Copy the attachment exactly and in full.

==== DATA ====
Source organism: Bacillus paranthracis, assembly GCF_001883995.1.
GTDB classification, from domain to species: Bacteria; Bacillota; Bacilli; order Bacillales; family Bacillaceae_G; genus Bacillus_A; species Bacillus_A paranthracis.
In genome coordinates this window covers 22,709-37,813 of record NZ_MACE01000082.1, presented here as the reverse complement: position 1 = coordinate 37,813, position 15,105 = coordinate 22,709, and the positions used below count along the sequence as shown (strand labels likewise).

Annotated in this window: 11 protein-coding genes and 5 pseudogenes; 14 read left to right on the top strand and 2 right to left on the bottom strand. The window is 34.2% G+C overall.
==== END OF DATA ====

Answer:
Source organism: Bacillus paranthracis, assembly GCF_001883995.1.
GTDB classification, from domain to species: Bacteria; Bacillota; Bacilli; order Bacillales; family Bacillaceae_G; genus Bacillus_A; species Bacillus_A paranthracis.
In genome coordinates this window covers 22,709-37,813 of record NZ_MACE01000082.1, presented here as the reverse complement: position 1 = coordinate 37,813, position 15,105 = coordinate 22,709, and the positions used below count along the sequence as shown (strand labels likewise).

Annotated in this window: 11 protein-coding genes and 5 pseudogenes; 14 read left to right on the top strand and 2 right to left on the bottom strand. The window is 34.2% G+C overall.